One reason I’m reluctant to subscribe to the Jesus-as-suffering-servant model is that I’m wary of presenting Jesus’ suffering as a substitute for our own. You know, the whole “Jesus: he suffers so you don’t have to!” slogan; it just doesn’t float my boat. Plus it’s totally not biblical; hello! John the Baptist, Paul, Stephen – there was definitely some suffering involved in following Jesus. He died that we might live, he didn’t suffer that we might live it up.

So there is something we have to face in the fate of the nation of Israel, in their rejection, exile, oppression. We have to face the idea that being called to follow God doesn’t mean an easy life, far from, it means more is demanded of you. It also requires faith when hope seems absurd.

But that’s easy for me to say. I’m not in Congo or Kashmir or Cote d’Ivoire or Queensland right now, for me it is likely that this talk of suffering will only ever be relevant on an existential level. I know nothing of war or coups or natural disaster.

So I think there is another reason we must face this image of the suffering servant. We must face it lest we become like the powerful kings who are startled when they realise that those they had thought of as below them are those who God loves. We must know that’s God’s love is for the oppressed, and we must live our lives in honour of this. If the Bible teaches us one thing it is that the rich need to watch themselves!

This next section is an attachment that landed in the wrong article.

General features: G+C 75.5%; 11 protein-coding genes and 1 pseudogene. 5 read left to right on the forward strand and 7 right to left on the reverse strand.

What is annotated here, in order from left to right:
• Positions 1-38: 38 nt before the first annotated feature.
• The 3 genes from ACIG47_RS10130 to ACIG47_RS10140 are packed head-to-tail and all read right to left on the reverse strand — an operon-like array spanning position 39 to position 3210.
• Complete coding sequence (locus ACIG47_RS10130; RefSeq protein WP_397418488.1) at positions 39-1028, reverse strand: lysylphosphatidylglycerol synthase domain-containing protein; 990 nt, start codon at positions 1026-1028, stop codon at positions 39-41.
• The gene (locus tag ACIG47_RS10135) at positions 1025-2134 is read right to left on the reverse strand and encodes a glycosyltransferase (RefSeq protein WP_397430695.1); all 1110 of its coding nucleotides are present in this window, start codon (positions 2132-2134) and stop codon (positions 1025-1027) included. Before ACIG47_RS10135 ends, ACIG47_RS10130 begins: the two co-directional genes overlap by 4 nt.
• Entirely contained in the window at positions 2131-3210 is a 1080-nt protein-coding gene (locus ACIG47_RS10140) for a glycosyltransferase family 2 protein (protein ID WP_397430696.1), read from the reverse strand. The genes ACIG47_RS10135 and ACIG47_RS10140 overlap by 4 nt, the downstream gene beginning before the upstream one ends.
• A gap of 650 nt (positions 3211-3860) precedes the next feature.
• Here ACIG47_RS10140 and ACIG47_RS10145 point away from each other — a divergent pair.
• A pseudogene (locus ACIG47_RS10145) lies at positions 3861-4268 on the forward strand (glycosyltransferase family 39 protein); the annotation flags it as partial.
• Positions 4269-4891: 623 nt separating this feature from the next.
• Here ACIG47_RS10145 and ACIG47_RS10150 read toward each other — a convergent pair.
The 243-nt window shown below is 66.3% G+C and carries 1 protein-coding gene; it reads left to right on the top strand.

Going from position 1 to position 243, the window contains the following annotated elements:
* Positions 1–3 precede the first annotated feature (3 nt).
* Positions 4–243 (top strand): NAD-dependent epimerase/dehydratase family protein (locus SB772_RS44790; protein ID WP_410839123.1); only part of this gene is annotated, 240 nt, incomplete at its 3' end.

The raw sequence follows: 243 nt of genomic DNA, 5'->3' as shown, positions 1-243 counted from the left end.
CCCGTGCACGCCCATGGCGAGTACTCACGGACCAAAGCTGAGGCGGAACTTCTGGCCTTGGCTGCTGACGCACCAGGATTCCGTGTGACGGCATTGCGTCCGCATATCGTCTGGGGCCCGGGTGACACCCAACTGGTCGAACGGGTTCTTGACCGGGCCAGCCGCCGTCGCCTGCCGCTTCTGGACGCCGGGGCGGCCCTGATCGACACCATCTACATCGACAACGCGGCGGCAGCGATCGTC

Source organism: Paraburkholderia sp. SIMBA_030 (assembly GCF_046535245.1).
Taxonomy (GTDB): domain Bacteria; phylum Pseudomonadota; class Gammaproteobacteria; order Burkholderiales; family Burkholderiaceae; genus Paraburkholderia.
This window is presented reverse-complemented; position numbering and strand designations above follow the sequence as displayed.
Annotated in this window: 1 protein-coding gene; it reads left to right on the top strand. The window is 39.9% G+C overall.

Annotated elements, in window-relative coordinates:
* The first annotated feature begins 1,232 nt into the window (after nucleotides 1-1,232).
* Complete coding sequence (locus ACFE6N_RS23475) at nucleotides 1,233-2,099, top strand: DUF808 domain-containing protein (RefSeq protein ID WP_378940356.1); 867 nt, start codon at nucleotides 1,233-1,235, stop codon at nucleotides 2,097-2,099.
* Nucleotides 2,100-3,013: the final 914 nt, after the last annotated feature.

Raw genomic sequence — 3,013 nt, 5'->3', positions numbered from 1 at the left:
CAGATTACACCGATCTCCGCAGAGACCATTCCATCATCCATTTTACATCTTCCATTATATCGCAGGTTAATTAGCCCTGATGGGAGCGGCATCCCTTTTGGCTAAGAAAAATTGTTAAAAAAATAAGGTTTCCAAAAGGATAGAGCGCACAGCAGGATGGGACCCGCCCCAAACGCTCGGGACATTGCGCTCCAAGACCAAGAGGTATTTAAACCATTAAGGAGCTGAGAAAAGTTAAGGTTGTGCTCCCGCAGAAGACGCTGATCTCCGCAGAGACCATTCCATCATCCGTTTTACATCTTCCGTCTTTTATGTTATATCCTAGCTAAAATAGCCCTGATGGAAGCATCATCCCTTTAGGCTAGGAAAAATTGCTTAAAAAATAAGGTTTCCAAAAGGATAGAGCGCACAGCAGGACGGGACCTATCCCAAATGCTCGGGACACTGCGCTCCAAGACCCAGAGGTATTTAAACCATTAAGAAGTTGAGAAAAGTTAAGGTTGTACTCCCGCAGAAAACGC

So may we know that in every suffering, there will later be song. And knowing this may we be a part of helping others to sing.

Amen.

I love the book of Job. Before reading chapters 19-20 I had a nagging feeling that it was all getting a bit repetitive. You know, Job cries out about his suffering and his friends tell him that God punishes sin, so he must have sinned! When I’m not really engaged it can feel like a bit of a circular argument. But reading today I see this book unfolds its insights gradually, giving glimpses of hope along the way in its exploration of the biggest questions we have.